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Old 16th October 2021, 02:44 AM   #1
carlosy
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Hallucination - how good is the processing power in our brains?

I guess I never had a hallucination. But I always wondered how it actually works with regards to the processing power and visual accuracy?
I'm not sure how graphically correct intense hallucinations can be, but sometimes in movies it is depicted as very accurate.
Like someone on drugs seeing monkeys running around the room etc.

Just from a pure processing point of view:
Imagine some 3D-creator had to make such a scene. Monkeys running/climbing around an existing room filled with furniture.
That's some intensive work that had to be done.

- Creating the monkey model
- Texturing the monkey model
- The shaders
- The lighting and illumination
- The animation
...

Our brain is able to create such a scene, not just a single image, but an animated scene out of thin air? On the fly? So realistic that the person having the hallucination actually thinks what they are seing is real? Just for instance, how does the brain know how to cast visually correct shadows of some non-existing but even animated thing moving around a real environment?

Am I overthinking this?
Are hallucinations actually not that good? More like dreams, very diffuse visually? And the person having hallucination is just not able to notice all the graphical inconsistencies?

Or is it visually so good that you can't notice the difference?
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Old 16th October 2021, 02:48 AM   #2
The Atheist
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Originally Posted by carlosy View Post
Are hallucinations actually not that good? More like dreams, very diffuse visually? And the person having hallucination is just not able to notice all the graphical inconsistencies?

Or is it visually so good that you can't notice the difference?
Speaking personally - and I've had a few hallucinations over many years - they're nothing like dreams, which tend to be story-based. I've never had that during a hallucination, which is more of a warp in reality as I've found them.
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Old 16th October 2021, 03:28 AM   #3
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You're overthinking it. The 'image' that normally reaches your conscious level is already processed and parsed into a scene description, so to say. The first level of processing is as early as your retina, where you already have a sharpening and edge detection filter.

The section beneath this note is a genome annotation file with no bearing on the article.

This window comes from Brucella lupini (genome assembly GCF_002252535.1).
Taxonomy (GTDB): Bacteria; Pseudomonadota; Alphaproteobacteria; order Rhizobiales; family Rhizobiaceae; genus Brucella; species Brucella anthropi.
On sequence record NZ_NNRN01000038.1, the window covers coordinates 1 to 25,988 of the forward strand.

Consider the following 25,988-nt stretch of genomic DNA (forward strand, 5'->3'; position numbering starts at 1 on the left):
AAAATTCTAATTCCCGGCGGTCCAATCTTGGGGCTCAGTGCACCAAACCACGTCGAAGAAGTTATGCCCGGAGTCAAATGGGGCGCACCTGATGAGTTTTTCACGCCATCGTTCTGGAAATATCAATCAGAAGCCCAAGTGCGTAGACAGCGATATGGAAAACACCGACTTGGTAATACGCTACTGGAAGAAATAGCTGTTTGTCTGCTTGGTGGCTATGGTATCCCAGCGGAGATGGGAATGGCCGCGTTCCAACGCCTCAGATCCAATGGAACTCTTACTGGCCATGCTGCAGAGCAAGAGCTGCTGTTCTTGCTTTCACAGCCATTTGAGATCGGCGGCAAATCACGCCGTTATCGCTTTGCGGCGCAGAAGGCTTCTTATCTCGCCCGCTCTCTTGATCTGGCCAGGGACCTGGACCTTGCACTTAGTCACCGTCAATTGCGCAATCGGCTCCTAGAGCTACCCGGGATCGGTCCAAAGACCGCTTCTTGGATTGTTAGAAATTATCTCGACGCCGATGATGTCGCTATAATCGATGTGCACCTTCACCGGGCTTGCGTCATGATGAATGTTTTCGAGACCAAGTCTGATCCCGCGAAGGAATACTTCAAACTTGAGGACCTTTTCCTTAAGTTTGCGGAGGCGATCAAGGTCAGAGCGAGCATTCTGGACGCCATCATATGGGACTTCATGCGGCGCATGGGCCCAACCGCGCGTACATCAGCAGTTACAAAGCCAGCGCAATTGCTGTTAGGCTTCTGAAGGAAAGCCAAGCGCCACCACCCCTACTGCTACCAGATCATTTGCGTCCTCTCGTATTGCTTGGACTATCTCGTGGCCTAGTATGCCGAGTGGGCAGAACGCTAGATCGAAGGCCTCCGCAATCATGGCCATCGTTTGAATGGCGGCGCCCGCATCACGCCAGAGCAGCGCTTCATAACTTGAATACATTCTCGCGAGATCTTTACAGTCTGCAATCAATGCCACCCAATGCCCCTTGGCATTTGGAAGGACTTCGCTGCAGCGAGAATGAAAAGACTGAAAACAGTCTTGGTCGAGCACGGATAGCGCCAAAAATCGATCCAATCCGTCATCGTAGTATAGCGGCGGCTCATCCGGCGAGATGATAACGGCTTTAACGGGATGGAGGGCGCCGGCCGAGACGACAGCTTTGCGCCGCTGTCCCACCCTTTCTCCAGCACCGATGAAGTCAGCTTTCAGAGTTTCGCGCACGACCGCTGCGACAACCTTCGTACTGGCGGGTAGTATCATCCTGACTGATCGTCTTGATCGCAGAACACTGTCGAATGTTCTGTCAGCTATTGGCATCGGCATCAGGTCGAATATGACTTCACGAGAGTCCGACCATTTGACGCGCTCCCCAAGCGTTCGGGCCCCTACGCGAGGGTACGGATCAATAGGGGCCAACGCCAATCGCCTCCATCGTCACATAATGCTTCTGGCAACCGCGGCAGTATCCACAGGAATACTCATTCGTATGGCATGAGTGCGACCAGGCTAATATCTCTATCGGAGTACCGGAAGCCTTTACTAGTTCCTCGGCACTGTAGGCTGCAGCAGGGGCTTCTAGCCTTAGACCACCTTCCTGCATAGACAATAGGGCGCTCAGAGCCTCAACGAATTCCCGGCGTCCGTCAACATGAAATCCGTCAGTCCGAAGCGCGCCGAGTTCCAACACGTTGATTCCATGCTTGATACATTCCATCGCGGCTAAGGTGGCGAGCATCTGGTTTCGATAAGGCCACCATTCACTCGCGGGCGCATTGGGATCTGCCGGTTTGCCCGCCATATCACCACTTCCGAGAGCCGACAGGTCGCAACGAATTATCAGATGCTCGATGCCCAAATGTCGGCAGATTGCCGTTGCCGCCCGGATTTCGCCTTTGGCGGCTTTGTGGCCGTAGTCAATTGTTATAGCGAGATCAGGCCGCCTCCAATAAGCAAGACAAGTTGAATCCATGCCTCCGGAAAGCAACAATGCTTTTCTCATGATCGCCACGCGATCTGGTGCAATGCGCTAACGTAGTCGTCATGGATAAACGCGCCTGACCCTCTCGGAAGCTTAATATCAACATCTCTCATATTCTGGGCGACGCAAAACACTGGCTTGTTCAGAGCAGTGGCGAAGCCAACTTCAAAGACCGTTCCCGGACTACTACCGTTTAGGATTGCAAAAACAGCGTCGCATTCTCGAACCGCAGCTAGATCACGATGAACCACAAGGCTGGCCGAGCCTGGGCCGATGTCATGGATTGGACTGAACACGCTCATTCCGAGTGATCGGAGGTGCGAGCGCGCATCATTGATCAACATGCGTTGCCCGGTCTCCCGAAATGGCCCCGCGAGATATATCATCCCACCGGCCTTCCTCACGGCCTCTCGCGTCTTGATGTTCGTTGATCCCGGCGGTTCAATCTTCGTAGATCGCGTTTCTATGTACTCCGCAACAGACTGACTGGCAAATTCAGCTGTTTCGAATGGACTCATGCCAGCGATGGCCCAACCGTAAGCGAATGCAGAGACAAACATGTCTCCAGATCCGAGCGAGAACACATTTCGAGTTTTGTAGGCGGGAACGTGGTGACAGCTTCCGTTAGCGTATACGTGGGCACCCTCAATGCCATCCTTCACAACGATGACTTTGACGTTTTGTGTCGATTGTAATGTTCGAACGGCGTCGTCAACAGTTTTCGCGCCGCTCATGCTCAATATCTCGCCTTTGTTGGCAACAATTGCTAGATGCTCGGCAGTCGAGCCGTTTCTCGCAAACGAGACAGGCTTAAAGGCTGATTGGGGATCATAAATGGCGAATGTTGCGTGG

And here's something to think about: saccades. Do you see the image shaking all the time? Because your eyes enhance resolution by quickly moving randomly around. But you never notice that you're seeing through the shakiest cameras ever. (Except in certain illusion patterns designed to exploit a bug in that.) The image that you actually see is re-processed into something steady that has the enhanced resolution. The image you see is BASED on the fact that the camera is moving all the time.

And if we look at how people notice or remember things even immediately, it's clear that even huge parts of the scene are never reaching your conscious processing level. And details get pushed through only when you focus on them. Or can get added later, even if they're actually false. Like you can remember clearly that the guy was wearing a blue shirt with thin white stripes, when it was actually a solid red shirt. The brain clearly has a mechanism to fit the details where it thinks it needs them, and ignore them where not.

And it can even re-create a whole scene based on a story, in false memories.

And I focus on the memory part because the dream is always what you remember that you've dreamed.

There's no reason to think that dreams work any different. The brain just has to generate the scene description and then use the existing mechanisms to push in the details you focus on. And then comes the layer where you remember the dream and think stuff like "wait, what was that guy wearing? what did he sound like?" And we know that the brain is good at retrofitting those details into memories.
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Old 16th October 2021, 05:04 AM   #4
carlosy
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But I think quality wise there is a difference.
Memories and dreams, that's imagination.

But hallucination happens in realtime inside a real environment.